Backwards and Forwards

As the Dance Barn reaches it’s 15 year mark, it’s a great time to reflect on how we got here...

My daughters were still young when I first decided to start a dance class in my living room. It was a desperate attempt to train them in dance that cared about their purity, movement that was honouring to who they are, choreography that came from an inspired place of creativity. Turns out there were a whole lot more moms and dads that felt the same way I did - within a year and a half I had 11 dance classes happening in our living room!

The Dance Barn was actually a barn we renovated to become our studio as more and more families joined in on the fun - it was a unique rustic structure overlooking the valley farmlands of Fort Langley with massive sliding doors the could be opened to the stunning expanse of green beyond. But it was cold in the winters. The Mirror fullll-time students who arrived in the early morning would be layered in warm pants and parkas and toques and mitts while they began classes, gradually shedding layer by layer as their bodies warmed with each dance exercise.

It was a great start to something very unexpected. Classes continued to grow and when our lease on the barn property ended, we hunted down a new, larger facility in a more central vicinity and launched a second time. We have been pleasantly amazed that the studio has continued year after year. Hundreds of students have passed through our doors for a short or a long time and we have loved watching that dance development of each one.

Our Mirror Program, which began in 2005 has seen seven graduating classes out of it’s 4 year program, with students coming from as far away as Germany, Spain, Sweden and the US and as close as our very own studio. Dozens of productions have been created and performed and international performances have been done in France, Israel, Greece, England and across Canada.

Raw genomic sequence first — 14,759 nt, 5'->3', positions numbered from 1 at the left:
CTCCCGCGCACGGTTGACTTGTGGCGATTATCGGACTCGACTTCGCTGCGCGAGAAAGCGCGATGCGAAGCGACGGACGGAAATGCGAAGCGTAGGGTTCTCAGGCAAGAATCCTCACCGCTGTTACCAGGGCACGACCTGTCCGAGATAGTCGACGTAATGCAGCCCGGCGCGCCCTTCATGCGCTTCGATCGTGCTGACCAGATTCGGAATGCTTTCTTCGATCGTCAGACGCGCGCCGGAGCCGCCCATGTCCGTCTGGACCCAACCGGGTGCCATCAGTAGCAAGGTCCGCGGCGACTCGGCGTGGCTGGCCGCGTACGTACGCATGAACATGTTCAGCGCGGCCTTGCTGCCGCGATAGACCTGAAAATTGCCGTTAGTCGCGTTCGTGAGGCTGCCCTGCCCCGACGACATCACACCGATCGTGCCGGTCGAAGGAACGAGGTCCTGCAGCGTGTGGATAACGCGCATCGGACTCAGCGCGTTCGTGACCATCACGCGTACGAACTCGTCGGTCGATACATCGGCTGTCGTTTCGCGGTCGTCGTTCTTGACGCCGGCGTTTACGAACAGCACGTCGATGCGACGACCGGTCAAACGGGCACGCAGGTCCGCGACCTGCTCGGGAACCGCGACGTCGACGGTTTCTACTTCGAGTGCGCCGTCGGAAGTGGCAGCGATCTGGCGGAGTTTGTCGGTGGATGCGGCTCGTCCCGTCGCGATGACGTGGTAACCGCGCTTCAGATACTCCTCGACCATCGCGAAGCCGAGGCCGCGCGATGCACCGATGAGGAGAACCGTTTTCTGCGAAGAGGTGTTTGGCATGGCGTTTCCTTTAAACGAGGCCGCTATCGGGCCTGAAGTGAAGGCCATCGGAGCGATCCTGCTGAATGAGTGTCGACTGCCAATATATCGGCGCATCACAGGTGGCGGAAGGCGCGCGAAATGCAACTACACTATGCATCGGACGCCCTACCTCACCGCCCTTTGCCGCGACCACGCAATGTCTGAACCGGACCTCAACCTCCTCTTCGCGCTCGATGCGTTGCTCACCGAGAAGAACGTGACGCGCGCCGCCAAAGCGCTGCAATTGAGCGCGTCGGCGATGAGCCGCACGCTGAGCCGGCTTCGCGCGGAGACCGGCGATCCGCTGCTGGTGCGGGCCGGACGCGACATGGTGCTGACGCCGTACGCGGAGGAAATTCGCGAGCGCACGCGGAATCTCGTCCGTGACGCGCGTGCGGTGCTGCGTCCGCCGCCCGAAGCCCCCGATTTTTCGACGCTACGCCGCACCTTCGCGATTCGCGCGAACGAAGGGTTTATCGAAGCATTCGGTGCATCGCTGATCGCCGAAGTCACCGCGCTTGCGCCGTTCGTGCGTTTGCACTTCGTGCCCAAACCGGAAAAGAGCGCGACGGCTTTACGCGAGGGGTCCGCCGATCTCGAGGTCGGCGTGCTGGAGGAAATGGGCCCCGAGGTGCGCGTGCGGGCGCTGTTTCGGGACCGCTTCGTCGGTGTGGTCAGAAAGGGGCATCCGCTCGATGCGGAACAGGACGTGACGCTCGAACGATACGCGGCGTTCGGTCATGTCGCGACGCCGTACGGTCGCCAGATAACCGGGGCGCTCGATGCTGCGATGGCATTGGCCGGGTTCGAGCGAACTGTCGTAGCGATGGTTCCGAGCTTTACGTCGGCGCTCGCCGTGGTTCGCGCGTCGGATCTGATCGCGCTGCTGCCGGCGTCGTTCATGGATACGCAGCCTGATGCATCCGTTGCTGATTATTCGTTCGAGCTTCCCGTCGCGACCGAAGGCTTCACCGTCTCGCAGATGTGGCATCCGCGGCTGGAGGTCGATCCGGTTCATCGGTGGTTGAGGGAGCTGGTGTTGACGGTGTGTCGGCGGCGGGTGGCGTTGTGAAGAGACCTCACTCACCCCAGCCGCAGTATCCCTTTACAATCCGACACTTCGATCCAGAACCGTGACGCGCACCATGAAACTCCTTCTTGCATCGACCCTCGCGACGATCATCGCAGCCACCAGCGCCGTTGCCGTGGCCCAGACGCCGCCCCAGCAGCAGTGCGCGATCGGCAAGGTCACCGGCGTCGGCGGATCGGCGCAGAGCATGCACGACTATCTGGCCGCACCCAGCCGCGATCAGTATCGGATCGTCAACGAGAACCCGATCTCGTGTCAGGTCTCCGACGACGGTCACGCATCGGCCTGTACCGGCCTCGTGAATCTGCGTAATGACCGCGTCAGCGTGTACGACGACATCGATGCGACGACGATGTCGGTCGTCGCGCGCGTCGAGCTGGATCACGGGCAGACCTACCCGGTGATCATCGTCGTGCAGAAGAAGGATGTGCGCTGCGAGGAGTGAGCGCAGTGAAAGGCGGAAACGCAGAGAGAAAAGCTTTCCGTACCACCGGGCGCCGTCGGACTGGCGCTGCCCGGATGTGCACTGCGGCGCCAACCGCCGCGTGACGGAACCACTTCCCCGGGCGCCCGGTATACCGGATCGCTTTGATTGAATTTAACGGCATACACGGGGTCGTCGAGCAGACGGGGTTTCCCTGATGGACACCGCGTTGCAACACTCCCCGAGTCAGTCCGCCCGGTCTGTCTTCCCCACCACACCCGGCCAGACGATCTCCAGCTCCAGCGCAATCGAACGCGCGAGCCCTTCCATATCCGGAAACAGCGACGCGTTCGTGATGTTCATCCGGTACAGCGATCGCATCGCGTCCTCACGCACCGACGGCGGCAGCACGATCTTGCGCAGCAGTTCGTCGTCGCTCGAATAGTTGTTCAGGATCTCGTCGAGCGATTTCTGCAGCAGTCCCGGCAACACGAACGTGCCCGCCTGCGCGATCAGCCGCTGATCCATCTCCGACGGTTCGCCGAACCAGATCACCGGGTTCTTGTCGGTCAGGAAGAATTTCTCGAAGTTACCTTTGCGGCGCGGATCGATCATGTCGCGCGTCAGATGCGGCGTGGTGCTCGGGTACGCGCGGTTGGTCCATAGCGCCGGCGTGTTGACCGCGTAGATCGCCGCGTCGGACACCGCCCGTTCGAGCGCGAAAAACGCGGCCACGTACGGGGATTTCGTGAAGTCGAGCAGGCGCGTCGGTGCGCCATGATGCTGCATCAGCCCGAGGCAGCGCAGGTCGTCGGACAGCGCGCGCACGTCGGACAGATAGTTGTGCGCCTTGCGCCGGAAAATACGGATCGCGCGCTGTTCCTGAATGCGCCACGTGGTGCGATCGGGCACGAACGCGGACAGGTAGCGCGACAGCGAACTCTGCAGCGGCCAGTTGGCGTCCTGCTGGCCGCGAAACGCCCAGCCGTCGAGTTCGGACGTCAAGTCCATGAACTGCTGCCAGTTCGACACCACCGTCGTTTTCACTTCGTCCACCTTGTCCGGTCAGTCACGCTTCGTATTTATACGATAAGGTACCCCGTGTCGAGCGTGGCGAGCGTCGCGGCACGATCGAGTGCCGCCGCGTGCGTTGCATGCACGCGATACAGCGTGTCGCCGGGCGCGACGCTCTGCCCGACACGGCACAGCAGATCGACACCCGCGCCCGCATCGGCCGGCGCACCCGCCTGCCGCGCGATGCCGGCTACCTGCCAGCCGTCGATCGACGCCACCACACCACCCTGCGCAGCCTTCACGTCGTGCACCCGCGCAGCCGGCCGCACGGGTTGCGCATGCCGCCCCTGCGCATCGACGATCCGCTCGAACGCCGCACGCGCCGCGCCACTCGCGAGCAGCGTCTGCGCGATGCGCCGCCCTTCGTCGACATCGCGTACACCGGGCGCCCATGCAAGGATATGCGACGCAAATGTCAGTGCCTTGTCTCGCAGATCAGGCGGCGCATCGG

We are envisioning new things for the further evolution of the studio and can't wait to see them unfold. Can you imagine if we could expand what we are doing in dance into all areas of the arts? We are considering this possibility and look forward to seeing what develops in the next months and years.

We are thrilled that you are on this journey with us - your families are invaluable to the Dance Barn! We hope that our vision continues to interlock with yours and that we’ll keep facilitating your dance aspirations for you and your children.

Purity and Innocence

A video on YouTube last year hit the media with force...in it, a troupe of 8 year olds girls, dressed to the hilt in bustiers, garters and gloves started into a risqué jazz routine complete with grinding, thrusting hips and sexually suggestive movement. Talk show hosts and television commentators criticized, or justified, the girls’ dancing according to their personal opinion - a host on "The View" excused it as "Just the dress for a certain dance form, so it's acceptable." As a mother of 3 daughters I had my own perspective - it was not only inappropriate, it was embarrassing. For me, I am a firm believer in promoting the purity of youth and in facilitating dance movement that celebrates the beauty of young energy, joy and freedom, without complicating it with adult themes. Youth lasts such a short time - purity and innocence are fleeting in this culture of ours - why not give it room to breathe for as long as we can? We have chosen to raise up a staff who encourage our students to be free in who they are - we release them to move in creative ways; we give them the technical tools to execute movement with excellence, effectiveness and strength - all without requiring them to compromise their youthful integrity.